In addition to the modification itself, the game's thematic score—produced by sound designer Joel Nielsen—will be independently released as a soundtrack. The developers also plan to later add a cooperative gameplay mode to Black Mesa, something only the PlayStation 2 version of Half-Life offered.[13]

Black Mesa is planned to be distributed as a free download when completed.[14] The developers released a teaser trailer in 2005, and a full-length preview trailer in 2007. They have also released images, videos, and concept art during the project's development. Black Mesa was given an official release date of "late 2009" in the spring of 2009, but this date has since been changed to "when it's done."[8]


During its five year in development, Black Mesa has received attention from several video game publications. It has been featured in articles from Computer Gaming World, PC PowerPlay, and PC Gamer UK magazines. Valve published a news update about the modification on their Steam digital distribution platform in 2007 saying that "We're as eager to play [Black Mesa] here as everyone else."[15]

The project was awarded Top Unreleased Mod by video game modification website Mod DB in 2005 and 2006.[16] [17] Mod DB gave the project an honorable mention in their choice of Top Unreleased Mod in 2007.[18]

After receiving a development version of Black Mesa in December 2009, PC PowerPlay magazine said that the game's setting "looks, sounds, [and] plays better than ever before." The "subtle" changes from the original Half-Life were said to have a "substantial" overall impact. They also noted the project's "frustrating" five-year development time, and current lack of release date, but added that the developers are making progress.[8]


  1. ^ "Black Mesa 2009 Update". Black Mesa: Community Forums. 2009-12-07. Retrieved 2009-12-07. 
  2. ^ "Source: Belly of the Beast". 2004-06-21. Retrieved 2008-12-06. "Since they licensed and integrated it into Source, Valve have been tweaking and adding to Havok to the point it's virtually a new animal. Almost every aspect of the Source engine follows on from the physics — including the sound, graphics, AI and animation. When asked whether or not they would be upgrading to Havok 2, Valve seemed to suggest they probably wouldn't, in part because H2 wouldn't be much of a step forward from what they currently have."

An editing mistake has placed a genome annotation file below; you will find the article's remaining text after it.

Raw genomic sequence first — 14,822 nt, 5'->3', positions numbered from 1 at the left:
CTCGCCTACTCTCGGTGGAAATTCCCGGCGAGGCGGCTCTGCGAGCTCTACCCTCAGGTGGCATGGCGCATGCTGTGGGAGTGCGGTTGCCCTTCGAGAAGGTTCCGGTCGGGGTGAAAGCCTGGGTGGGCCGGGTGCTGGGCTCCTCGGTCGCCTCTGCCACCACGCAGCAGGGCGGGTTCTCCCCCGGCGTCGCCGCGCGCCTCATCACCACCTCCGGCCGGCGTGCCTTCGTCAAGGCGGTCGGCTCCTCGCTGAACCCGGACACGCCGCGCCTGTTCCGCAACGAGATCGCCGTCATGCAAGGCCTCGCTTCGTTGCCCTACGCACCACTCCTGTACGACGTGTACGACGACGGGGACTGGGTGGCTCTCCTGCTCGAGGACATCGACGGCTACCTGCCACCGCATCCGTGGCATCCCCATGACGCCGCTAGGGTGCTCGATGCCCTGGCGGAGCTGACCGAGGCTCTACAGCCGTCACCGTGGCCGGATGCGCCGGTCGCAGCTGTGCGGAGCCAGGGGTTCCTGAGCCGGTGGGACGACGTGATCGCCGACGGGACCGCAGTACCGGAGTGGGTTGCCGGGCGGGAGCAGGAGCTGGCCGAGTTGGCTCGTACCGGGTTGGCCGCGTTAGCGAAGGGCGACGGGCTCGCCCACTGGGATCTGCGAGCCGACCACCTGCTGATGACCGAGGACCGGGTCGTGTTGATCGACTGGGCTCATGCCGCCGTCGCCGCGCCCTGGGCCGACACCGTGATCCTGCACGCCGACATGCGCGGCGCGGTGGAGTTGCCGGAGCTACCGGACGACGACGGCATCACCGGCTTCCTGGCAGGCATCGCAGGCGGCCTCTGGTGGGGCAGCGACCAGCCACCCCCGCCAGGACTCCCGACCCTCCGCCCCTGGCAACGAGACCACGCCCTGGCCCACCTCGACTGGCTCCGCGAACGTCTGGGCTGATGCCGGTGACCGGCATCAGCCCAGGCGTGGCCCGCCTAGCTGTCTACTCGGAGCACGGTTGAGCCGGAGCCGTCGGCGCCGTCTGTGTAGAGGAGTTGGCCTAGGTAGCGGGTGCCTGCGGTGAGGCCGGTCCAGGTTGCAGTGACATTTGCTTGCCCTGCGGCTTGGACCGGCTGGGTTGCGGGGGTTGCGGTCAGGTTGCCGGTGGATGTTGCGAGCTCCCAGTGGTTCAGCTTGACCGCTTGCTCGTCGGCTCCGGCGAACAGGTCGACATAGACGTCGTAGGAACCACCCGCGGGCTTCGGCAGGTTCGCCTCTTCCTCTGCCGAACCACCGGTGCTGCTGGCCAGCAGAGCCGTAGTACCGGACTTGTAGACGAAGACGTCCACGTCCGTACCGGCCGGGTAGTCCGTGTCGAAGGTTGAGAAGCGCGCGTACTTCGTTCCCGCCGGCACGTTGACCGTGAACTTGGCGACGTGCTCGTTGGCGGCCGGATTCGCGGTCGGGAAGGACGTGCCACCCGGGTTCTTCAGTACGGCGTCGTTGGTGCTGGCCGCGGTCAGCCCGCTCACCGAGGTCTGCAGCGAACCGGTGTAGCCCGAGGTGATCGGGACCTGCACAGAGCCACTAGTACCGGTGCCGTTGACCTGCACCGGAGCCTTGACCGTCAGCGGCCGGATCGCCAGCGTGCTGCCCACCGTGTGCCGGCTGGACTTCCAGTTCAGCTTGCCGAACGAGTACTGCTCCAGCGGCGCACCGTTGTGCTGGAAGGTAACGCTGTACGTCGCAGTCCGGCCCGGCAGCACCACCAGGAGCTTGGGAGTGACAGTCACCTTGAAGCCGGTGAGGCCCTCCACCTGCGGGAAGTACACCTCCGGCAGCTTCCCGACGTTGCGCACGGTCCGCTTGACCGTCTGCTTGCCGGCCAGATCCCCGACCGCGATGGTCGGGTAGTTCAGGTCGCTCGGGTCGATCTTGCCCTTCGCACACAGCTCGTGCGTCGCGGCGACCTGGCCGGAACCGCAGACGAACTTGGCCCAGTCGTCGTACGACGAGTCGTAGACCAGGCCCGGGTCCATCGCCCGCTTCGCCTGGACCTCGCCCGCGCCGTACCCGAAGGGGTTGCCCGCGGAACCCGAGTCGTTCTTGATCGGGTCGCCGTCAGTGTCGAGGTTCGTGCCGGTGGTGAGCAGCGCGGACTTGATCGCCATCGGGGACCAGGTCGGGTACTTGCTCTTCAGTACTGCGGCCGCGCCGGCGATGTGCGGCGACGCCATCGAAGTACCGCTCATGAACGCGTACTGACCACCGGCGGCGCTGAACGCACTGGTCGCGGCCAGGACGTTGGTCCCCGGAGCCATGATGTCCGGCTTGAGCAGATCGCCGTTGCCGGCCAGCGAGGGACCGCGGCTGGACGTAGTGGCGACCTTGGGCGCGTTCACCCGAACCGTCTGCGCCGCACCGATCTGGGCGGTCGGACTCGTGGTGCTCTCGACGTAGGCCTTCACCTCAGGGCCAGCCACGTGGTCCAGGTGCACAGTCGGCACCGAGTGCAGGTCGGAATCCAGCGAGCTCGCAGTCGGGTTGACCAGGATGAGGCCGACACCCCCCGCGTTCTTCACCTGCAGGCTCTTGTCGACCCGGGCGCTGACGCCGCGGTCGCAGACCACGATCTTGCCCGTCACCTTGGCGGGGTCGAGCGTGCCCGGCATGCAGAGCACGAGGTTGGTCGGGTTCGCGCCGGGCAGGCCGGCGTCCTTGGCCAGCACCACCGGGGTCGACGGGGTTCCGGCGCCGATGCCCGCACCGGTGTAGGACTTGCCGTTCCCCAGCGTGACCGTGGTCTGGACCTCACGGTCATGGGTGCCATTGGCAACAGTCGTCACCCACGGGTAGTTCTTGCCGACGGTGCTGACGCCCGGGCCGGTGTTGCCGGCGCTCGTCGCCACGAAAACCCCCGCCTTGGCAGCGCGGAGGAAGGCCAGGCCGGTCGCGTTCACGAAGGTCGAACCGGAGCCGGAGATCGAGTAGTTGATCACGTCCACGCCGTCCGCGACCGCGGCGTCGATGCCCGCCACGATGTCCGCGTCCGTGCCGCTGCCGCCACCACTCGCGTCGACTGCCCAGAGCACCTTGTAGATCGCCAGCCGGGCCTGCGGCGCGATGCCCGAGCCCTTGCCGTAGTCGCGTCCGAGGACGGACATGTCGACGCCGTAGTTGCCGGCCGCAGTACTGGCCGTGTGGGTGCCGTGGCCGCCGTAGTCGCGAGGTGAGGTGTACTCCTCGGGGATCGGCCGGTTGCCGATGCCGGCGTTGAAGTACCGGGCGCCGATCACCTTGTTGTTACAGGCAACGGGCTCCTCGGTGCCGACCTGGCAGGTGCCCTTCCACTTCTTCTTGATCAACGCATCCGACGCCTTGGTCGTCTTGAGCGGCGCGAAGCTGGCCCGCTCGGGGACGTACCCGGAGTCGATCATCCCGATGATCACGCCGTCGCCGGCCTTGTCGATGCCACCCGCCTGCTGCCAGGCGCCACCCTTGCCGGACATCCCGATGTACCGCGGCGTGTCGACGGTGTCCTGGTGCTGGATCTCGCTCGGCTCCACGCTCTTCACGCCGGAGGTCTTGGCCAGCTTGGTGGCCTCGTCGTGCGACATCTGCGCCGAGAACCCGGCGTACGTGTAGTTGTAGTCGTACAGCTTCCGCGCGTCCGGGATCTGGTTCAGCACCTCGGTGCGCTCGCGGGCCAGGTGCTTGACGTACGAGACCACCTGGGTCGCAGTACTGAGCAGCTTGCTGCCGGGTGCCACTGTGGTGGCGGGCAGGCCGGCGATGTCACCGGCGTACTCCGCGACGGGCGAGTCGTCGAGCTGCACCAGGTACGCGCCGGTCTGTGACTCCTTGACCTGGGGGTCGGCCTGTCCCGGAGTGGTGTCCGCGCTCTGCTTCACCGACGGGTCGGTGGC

3. ^ McNamara, Tom (2004-11-18). "Half-Life: Source: What's the big hoo-ha?". IGN. Retrieved 2010-03-13. 
  4. ^ Accardo, Sal (2004-11-17). "Half-Life: Source". GameSpy. Retrieved 2010-03-13. 
  5. ^ a b c Elliot, Shawn. "Black Mesa: Source". Computer Gaming World (ZDNet). ISSN 0744-6667. Retrieved 2010-03-13. 
  6. ^ a b Hill, Jason (2009-02-16). "Your Turn: Returning to the Source". The Age. Retrieved 2010-03-13. 
  7. ^ "Team Members". Black Mesa Modification Team. 2010-01-04. Retrieved 2010-03-13. 
  8. ^ a b c Kim, Paul (2009-12-7). "Black Mesa: Why The Future of Half-Life 2... Is In The Past". PC PowerPlay (Macclesfield: Media House). ISSN 1362-2722. Retrieved 2010-03-13. 
  9. ^ "Source - Rendering System". Valve. Retrieved August 8, 2009. 
  10. ^ Face-to-Face with TF2's Heavy
  11. ^ "Interview: Gabe Newell". PC Zone. 2006-09-11. Retrieved 2006-09-20. 
  12. ^ Black Mesa - Moddb News
  13. ^ "Black Mesa - Co-operative FAQ". Retrieved 2010-02-27. 
  14. ^ "Black Mesa Official FAQ". Black Mesa Modification Team. Retrieved 2010-03-14. 
  15. ^ "Friday, January 26 2007". Valve date=2007-01-26. Retrieved 2010-03-13. 
  16. ^ Mod DB Top Unreleased Mod for 2005
  17. ^ Mod DB Top Unreleased Mod for 2006
  18. ^ Honorable mention at the Mod DB Top Unreleased Mod for 2007